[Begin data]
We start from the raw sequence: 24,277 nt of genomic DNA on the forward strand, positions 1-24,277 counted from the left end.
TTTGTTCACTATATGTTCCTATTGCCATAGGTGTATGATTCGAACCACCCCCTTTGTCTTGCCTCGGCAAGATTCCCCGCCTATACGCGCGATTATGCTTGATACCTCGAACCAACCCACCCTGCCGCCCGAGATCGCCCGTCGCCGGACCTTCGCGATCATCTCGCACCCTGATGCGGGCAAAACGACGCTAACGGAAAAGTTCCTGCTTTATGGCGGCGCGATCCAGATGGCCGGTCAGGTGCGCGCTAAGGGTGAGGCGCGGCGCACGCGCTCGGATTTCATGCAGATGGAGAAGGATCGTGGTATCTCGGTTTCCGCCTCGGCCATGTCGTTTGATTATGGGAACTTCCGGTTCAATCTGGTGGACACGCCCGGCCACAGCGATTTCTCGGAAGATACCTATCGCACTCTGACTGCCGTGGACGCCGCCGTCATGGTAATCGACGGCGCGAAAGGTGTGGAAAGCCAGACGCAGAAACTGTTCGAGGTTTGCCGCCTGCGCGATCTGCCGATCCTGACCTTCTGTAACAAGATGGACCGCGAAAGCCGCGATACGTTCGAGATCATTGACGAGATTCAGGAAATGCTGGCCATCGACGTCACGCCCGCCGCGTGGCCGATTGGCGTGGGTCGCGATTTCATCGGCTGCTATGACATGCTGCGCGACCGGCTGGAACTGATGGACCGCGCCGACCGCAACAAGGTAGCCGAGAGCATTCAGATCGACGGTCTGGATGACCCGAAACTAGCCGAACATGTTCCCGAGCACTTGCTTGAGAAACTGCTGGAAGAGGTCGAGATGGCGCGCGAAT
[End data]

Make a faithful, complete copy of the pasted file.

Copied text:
We start from the raw sequence: 24,277 nt of genomic DNA on the forward strand, positions 1-24,277 counted from the left end.
TTTGTTCACTATATGTTCCTATTGCCATAGGTGTATGATTCGAACCACCCCCTTTGTCTTGCCTCGGCAAGATTCCCCGCCTATACGCGCGATTATGCTTGATACCTCGAACCAACCCACCCTGCCGCCCGAGATCGCCCGTCGCCGGACCTTCGCGATCATCTCGCACCCTGATGCGGGCAAAACGACGCTAACGGAAAAGTTCCTGCTTTATGGCGGCGCGATCCAGATGGCCGGTCAGGTGCGCGCTAAGGGTGAGGCGCGGCGCACGCGCTCGGATTTCATGCAGATGGAGAAGGATCGTGGTATCTCGGTTTCCGCCTCGGCCATGTCGTTTGATTATGGGAACTTCCGGTTCAATCTGGTGGACACGCCCGGCCACAGCGATTTCTCGGAAGATACCTATCGCACTCTGACTGCCGTGGACGCCGCCGTCATGGTAATCGACGGCGCGAAAGGTGTGGAAAGCCAGACGCAGAAACTGTTCGAGGTTTGCCGCCTGCGCGATCTGCCGATCCTGACCTTCTGTAACAAGATGGACCGCGAAAGCCGCGATACGTTCGAGATCATTGACGAGATTCAGGAAATGCTGGCCATCGACGTCACGCCCGCCGCGTGGCCGATTGGCGTGGGTCGCGATTTCATCGGCTGCTATGACATGCTGCGCGACCGGCTGGAACTGATGGACCGCGCCGACCGCAACAAGGTAGCCGAGAGCATTCAGATCGACGGTCTGGATGACCCGAAACTAGCCGAACATGTTCCCGAGCACTTGCTTGAGAAACTGCTGGAAGAGGTCGAGATGGCGCGCGAAT